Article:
Eyes on the DPRK: Samples from the People’s Daily Series

*Note: People’s Daily Online, a Chinese newspaper, has a series called Eyes on the DPRK. The Democratic People’s Republic of Korea, commonly known as North Korea, is a socialist state that tolerates no interference from the outside world, and as such heavily controls what the West can access in their country.

The DPRK has friendly relations with China, however, and therefore Chinese media has access to North Korea that the West does not. The Red Hammer is giving readers a sample of some of the photos that People’s Daily has provided of life in the DPRK. We hope it will serve to challenge some of the worst, most ridiculous myths about socialist Korea.

Night-time photo of Pyongyang, capital of North Korea. Anti-DPRK propaganda states that this city shuts down entirely at night, turning off all of their lights and plunging the city into darkness.

Ignoring that energy conservation is not a bad thing, we can see in this photo that indeed the city stays lit after the sun falls. Apartment buildings, like the ones on the lower left of the photo, clearly show rooms where people have their lights on.

Photo showing a complex of high-rise apartment buildings in Pyongyang. Again, not only are all the lights on at night, but clearly some amount of modern technology went into these buildings. This is in contrast to the portrayal of the DPRK as a country with a broken or non-existent economy.

A refreshment stand in Pyongyang. Like people all over the world, north Koreans like to enjoy a nice stroll in the park, and may get hungry or thirst doing so. Public spaces in the DPRK are not, in fact, all barren and decrepit.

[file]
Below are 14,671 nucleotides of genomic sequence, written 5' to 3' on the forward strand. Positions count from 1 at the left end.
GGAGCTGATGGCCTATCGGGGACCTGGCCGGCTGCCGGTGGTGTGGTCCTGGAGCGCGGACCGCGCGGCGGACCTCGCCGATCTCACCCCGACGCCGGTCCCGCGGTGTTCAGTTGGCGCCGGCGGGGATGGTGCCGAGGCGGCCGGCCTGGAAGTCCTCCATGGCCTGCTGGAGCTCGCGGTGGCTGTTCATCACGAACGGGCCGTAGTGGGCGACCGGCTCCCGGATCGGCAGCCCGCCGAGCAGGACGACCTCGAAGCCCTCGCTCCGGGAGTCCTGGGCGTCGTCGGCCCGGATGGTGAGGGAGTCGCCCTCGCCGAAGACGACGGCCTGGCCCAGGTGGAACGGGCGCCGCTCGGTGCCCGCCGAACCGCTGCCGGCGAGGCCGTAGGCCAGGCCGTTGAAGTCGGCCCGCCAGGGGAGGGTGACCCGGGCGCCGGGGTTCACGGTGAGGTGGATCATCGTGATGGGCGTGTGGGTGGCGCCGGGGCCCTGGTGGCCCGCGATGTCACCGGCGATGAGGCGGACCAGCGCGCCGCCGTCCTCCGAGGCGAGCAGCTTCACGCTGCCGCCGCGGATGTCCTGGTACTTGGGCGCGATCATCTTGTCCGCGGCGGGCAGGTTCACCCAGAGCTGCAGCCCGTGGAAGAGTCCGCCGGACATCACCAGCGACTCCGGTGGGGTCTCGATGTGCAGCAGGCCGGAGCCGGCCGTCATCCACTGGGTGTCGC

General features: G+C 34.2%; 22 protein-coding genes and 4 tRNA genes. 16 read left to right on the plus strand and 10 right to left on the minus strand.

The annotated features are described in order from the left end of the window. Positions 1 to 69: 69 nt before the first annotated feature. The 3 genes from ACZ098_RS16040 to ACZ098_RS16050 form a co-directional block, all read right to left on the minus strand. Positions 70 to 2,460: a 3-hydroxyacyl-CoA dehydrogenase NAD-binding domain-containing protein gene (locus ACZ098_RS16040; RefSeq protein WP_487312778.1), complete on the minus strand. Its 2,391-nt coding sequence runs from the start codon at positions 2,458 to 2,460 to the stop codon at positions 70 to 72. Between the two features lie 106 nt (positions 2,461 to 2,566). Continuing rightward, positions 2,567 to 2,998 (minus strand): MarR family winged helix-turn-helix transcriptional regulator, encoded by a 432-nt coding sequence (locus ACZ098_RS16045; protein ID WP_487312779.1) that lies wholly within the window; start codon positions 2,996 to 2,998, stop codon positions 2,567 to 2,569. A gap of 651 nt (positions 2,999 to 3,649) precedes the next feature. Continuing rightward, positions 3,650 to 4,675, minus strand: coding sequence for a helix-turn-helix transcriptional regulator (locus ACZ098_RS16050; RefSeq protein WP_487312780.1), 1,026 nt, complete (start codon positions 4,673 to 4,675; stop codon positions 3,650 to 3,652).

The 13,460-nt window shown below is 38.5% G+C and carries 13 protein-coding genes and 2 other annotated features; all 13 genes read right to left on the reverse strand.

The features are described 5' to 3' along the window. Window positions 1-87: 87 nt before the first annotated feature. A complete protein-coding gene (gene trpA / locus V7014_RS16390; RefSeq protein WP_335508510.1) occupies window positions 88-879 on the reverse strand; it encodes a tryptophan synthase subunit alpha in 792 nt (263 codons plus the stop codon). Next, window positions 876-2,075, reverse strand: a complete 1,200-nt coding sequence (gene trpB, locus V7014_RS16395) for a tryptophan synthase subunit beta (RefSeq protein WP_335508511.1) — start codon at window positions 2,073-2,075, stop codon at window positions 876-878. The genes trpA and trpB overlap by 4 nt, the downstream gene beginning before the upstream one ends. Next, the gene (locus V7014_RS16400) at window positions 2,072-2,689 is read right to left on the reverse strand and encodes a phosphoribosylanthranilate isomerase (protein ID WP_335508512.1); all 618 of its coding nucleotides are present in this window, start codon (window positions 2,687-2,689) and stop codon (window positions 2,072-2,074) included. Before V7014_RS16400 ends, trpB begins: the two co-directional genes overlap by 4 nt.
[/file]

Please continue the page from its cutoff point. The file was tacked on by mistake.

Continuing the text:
Local women in Pyongyang walk the streets wearing modern, dignified attire. This is daily life in a country supposedly mired in poverty and suffering under an omnipresent and bloodthirsty dictatorship.

At the demarcation line between the DPRK and south Korea, a DPRK poster calls for the unification of Korea. The DPRK has been pursuing a policy of peaceful reunification for almost its entire existence.

North Koreans enjoy much the same leisure and recreation that Westerners do. Here, at a wedding, a small group gathers to watch a friendly arm wrestling competition.

An older residential building in Pyongyang under renovation. The DPRK government has made upgrading and improving the quality of life of every Korean an official policy for decades.

A photo of Pyongyang’s tramcar. Public transportation is high on the DPRK government’s priorities.

The streets of Pyongyang just after rainfall. Note the rows of ostensibly moderate-quality apartment buildings, not unlike those in the West.

Anti-DPRK propaganda often mocks the country’s lack of automobiles. Largely due to imperialist encirclement and blockade, the DPRK has been unable to import or produce automobiles for all of its citizens, and only some have access to those that have been brought in. Chinese-DPRK trade, however, has been on the rise, and China is becoming a leading producer of cars.

A photo from International Children’s Day in Pyongyang. One can see two carts, a large trailer in the background, and a microphone, demonstrating that north Koreans are not completely deprived of access to technology.

Well-dressed, happy and not-evidently starving north Korean children at International Children’s Day. Perhaps north Koreans are not totally miserable and oppressed…

As a socialist country, the DPRK is strongly dedicated to the advancement of women. Women are not barred from education, employment, or the opportunity to reach the upper levels of leadership in their country.

The DPRK has adopted the Songun policy, roughly translated as “military-first”, in response to over sixty years of threats from the United States and their Korean proxies in the south. The Korean People’s Army, however, is not like the imperialist militaries of the West – recruits are expected to perform public services throughout their time in the military. Construction work is known to be popular with KPA soldiers.

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